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Posted in internet, technology, USA | 8 Comments »


Capricious Cortana

23.11.2015

I have never seen a program as inconsistent as Microsoft’s Cortana.
   We were always taught that computers were very logical, that they all followed a certain set of code each time.
   Not so Cortana, which has had more different behaviours than anything I have ever seen.
   When I run into technical issues, it’s the fault of certain parties for failing to anticipate the behaviour of ordinary people or for adopting a head-in-the-sand position to bugs that are very real or crooked company policies. These have been covered many times on this blog, such as Six Apart’s old Vox site refusing to accept a log-in, or Facebook ceasing to allow likes and comments; and then there’s the human dishonesty that drove Google’s failures on Blogger and Ads Preferences Manager.
   This still fits into those categories, as Microsoft’s engineers on its forums are peddling standard responses, none of which actually work. One even damaged my start menu and forced a system restore.
   The bugs are so varied, and that to me is strange. Normally bugs will take one form and one form only. Address that, and your problem is solved.
   However, Cortana has done the following.

Day 1. Refused to work, with Windows saying US English was not supported (curious, given it’s an American program). I downloaded the UK English language pack. Worked perfectly for the rest of the day. How novel.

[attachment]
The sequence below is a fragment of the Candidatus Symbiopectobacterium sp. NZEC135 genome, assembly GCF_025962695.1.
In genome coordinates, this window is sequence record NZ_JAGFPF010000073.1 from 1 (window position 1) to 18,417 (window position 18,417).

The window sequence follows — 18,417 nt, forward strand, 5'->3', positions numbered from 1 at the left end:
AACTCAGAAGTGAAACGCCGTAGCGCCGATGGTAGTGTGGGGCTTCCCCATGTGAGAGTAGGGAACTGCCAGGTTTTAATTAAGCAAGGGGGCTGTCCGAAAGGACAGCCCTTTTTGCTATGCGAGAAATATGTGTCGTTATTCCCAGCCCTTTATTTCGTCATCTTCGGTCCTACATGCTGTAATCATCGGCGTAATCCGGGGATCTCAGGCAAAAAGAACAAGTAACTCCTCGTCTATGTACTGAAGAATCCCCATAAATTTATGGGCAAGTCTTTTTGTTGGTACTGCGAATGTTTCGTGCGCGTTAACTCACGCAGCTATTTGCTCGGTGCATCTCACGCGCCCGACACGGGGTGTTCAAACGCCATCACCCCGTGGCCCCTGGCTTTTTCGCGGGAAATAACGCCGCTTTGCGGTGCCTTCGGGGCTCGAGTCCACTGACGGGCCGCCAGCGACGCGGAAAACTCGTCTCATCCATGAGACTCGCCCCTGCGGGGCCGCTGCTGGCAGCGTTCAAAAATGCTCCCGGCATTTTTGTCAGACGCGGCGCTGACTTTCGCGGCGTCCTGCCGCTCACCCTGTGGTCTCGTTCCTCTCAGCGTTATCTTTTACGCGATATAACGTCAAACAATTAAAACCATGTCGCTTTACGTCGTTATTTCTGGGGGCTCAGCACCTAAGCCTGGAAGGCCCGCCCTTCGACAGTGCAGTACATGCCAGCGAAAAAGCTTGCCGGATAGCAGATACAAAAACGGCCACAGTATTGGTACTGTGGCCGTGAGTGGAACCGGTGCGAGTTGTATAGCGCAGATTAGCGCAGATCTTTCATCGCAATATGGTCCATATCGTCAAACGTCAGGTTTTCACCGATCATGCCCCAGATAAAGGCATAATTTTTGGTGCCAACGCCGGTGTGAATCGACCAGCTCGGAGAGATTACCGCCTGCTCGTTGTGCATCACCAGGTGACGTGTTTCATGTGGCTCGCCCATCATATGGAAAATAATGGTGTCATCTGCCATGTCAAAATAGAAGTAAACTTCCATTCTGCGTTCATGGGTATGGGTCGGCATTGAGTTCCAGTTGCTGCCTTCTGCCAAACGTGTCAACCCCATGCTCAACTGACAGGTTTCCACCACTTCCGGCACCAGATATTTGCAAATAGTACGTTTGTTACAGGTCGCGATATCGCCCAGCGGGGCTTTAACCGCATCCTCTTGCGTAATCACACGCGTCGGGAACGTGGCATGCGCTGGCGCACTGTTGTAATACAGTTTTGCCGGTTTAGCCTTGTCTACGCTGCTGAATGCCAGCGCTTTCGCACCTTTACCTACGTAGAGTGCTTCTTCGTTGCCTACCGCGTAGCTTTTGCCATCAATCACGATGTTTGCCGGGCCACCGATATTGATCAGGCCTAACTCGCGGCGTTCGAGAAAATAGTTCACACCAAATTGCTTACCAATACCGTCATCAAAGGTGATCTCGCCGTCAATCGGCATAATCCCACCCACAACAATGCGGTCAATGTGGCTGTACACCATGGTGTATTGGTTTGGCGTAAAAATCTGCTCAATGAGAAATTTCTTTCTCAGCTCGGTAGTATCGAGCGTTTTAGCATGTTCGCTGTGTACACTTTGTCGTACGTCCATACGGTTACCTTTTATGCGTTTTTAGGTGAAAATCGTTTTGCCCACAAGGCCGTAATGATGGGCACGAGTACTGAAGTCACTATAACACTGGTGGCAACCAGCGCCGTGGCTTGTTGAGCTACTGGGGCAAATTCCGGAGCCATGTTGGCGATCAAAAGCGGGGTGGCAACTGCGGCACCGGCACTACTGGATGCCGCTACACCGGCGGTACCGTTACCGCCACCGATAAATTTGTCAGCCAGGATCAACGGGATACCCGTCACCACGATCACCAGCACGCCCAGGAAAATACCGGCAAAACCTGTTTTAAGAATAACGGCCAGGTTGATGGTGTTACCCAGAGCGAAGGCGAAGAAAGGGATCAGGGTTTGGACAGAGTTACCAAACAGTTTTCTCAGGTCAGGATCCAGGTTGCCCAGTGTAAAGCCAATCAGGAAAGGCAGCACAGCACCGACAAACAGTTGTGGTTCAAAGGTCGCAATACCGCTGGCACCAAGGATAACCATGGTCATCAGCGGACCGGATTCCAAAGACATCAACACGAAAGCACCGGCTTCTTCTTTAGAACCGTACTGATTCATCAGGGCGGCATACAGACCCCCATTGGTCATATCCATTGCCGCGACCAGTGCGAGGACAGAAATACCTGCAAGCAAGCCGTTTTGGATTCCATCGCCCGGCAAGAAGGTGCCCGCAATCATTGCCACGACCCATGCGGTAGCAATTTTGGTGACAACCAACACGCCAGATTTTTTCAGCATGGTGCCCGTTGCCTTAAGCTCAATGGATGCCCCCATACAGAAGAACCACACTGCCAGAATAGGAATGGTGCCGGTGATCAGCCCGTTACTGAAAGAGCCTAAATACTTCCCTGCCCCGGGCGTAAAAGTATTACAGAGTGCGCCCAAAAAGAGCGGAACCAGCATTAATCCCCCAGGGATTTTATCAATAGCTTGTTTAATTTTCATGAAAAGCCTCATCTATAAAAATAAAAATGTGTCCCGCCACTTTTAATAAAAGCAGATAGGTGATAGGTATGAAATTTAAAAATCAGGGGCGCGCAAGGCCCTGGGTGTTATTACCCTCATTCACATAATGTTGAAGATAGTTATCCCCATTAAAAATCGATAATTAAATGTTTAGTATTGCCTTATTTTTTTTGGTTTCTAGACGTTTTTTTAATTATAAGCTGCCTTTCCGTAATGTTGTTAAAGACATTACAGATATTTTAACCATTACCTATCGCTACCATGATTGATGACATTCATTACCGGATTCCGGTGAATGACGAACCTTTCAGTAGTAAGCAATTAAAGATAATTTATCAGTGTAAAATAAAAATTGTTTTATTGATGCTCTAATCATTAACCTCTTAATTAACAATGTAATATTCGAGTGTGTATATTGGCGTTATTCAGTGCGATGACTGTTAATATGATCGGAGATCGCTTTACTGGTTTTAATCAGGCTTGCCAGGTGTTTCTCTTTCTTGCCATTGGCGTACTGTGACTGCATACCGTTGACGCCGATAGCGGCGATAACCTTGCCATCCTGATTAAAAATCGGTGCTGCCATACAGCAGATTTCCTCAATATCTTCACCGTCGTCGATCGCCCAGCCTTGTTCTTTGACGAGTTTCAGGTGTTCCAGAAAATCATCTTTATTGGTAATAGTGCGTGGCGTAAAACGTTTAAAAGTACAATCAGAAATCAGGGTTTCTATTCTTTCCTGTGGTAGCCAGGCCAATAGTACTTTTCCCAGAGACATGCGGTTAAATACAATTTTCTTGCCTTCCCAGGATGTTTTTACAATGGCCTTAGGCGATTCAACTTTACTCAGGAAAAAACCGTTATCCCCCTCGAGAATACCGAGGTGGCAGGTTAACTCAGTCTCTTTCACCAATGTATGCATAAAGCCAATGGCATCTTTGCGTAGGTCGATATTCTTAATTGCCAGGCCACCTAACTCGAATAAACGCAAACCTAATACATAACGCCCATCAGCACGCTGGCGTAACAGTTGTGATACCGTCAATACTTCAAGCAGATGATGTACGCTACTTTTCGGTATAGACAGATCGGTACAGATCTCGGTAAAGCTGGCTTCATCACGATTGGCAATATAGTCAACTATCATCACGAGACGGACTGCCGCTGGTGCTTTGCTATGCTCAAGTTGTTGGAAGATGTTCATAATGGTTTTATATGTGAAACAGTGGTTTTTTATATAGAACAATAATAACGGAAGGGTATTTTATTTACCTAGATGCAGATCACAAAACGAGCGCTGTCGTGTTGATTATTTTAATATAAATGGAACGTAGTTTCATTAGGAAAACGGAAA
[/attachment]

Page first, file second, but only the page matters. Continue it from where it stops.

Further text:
Day 2. Refused to work, but prompted me to set up again, and then it worked.

Day 3. Cortana becomes deaf. No prompts to set up again, but I do it anyway. It works again.

Day 4. I play with the microphone settings (by ‘play’ I mean clicking on a setting but not actually changing it) and Cortana would work intermittently.

Day 5. Cortana would not work except at night, and I play the movie quiz.

Day 6. Cortana claims my Notebook is inaccessible because I am offline. Clearly I wasn’t offline because I was doing stuff online.

Day 7, daytime. Cortana refuses to answer and sends all queries to Bing. The Notebook screen just displays animated ellipses.

Day 7, evening. Cortana works after I plug in my headphones (which has a microphone). After I unplug it, my regular webcam microphone starts picking up my voice again. Cortana works again.

Day 8. Cortana hears me say ‘Hey, Cortana,’ but then just goes to ‘Thinking’ for minutes on end. It might display, ‘Something’s not right. Try again in a little bit,’ after all that. Apparently Cortana still cannot retrieve my interests because I am ‘offline,’ which is amazing that I’m posting to this blog right now.

   The microphones work with other programs. And browsing the Windows forums, this has been going on since July. The November service pack was supposed to have fixed a lot of issues, but clearly not.
   I’ll be fascinated to see what it does tomorrow. But I am tired of the BS that their techs are dishing out as “solutions”. I’m being reminded why I don’t use Word or Outlook: because I have a short fuse when it comes to crap.

PS.: Day 9, same as day 8. Day 10, asked a few set-up questions (again) and it works, though ‘Thinking’ still came up for a few seconds on the first go. Day 11, worked without intervention (amazing!). Day 12, see day 7 (evening).—JY

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Posted in India, internet, technology, USA | 2 Comments »